(noun) Birdscaping is landscaping that deliberately keeps birds in mind with plants, layouts and other features to attract birds. The best birdscaping meets all of birds' basic needs for food, water, shelter and nesting sites in natural ways, though supplemental features may also be included.
(rhymes with "bird shaping" "third baking" and "herd making")
What Turns Landscaping Into Birdscaping
It takes more than just adding a bird feeder or two, hanging a bird house or putting a bird bath in the garden to turn a landscape into a birdscape.
For a true birdscape, every aspect or nearly every aspect of the lawn, garden and other landscaping should be designed and cared for with deliberate attention to attracting and nurturing birds. Key features of birdscaping include...
- Using locally native plants that birds will more easily recognize for food and shelter
- Deliberately eliminating non-native, exotic or invasive plants that provide no benefits for birds
- Choosing plants that perform multiple tasks, such as providing both food and nesting sites
- Lessening the amount of lawn in favor of layered plants and more naturalized areas
- Choosing landscaping layouts and plants that promote responsible water usage
- Including suitable water features that will be helpful to birds without wasting water
- Minimizing or eliminating chemical use to keep the landscape as native as possible
- Taking deliberate steps to discourage cats or other predators and safeguard birds
Birdscaped yards often feature thick clumps or beds of plants that provide secure shelter for a variety of birds at different heights. Multiple types of plants – trees, shrubs, flowers, vines, grasses and more – are essential for the best birdscaping. In addition to the natural plants and features, bird feeders, bird baths, bird houses and other supplements are often popular and help attract even more backyard birds.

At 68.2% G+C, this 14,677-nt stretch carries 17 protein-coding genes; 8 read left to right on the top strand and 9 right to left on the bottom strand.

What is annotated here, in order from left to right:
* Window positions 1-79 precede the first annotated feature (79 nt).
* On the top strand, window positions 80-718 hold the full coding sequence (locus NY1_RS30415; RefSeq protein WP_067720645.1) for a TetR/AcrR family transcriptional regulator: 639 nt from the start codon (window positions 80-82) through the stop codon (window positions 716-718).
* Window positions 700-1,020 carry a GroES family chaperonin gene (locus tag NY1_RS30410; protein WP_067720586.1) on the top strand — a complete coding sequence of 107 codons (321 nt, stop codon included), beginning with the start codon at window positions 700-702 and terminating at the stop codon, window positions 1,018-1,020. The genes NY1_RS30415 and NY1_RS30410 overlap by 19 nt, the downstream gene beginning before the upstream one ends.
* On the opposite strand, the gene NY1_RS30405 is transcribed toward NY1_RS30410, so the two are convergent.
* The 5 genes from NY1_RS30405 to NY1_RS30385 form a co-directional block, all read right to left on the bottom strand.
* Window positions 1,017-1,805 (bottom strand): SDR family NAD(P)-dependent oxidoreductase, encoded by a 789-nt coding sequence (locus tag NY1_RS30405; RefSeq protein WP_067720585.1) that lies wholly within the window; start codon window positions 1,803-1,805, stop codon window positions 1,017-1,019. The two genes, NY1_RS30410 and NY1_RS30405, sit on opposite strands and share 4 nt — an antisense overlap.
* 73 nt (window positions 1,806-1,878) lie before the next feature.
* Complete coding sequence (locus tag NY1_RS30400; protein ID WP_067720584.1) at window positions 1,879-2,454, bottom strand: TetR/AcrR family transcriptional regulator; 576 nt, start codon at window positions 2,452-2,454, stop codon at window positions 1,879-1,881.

Decorative accents can also be used, such as a gazing ball, wind chimes or other fun ornaments, often in colors that will attract birds.
Another important part of birdscaping is ensuring there is room to accommodate birders as well as birds. Simple pathways, a relaxed seating area, a hidden bench with a good view of a feeding station - these are all great options to ensure you are able to enjoy the birds you've designed the landscaping for.
Caring for Birdscaping
Birdscaped yards are not always neat or excessively cultivated. Less pruning provides better habitat for birds, and leaving leaf litter in place or not dead heading flowerbeds also provides food and shelter for birds at different times of year. Dead trees may be left in place when they can remain safe, and extra features such as a brush pile may be added as well. When the lawn needs to be mowed, it should be done in a way that is inviting to birds and helps sustain turf that birds will use.
Chemicals should be nearly if not entirely absent from thoughtful birdscaping. Because native plants are used and allowed to grow naturally, fewer chemicals are required to ensure healthy growth. The birds that visit the yard provide natural pest control for unwanted insects, and raptors and owls will control rodents and other prey.
Supplemental watering is often used in birdscaping to ensure plants are reaching their full potential, but that too, can be minimized in a thoughtful landscape design. Choosing water-wise plants or xeriscaping the yard to accommodate low-moisture conditions is a great way to minimize water use and be welcoming for birds that thrive in drier habitats.
Birdscaping Your Yard
Birdscaping projects can be large or small, costly or inexpensive. Before beginning any birdscaping project, check with homeowner associations, community guidelines or other local authorities for restrictions on landscaping. Some communities, for example, require lawns to have a certain amount of turf, or may prohibit certain plants or landscaping features. It may be helpful to consult with local garden centers and nurseries about the most suitable plants, or contact a local birding group for tips about landscaping for the birds.
Starting with just one small area of the yard is a good way to begin birdscaping. Use a single corner, flowerbed or similar area as a focal point, and work out from that area with additional projects when time and budgets permit. This also allows for trial-and-error and personal experience to help guide the best landscaping results with the best bird reactions.
Many backyard birders take years to fully birdscape their yards. Even after the plan is complete, changing the landscaping periodically can attract even more bird species year after year and gives birders more opportunities to enjoy both gardening and birding.
Also Known As:
Bird-Friendly Landscaping, Birdscape (noun)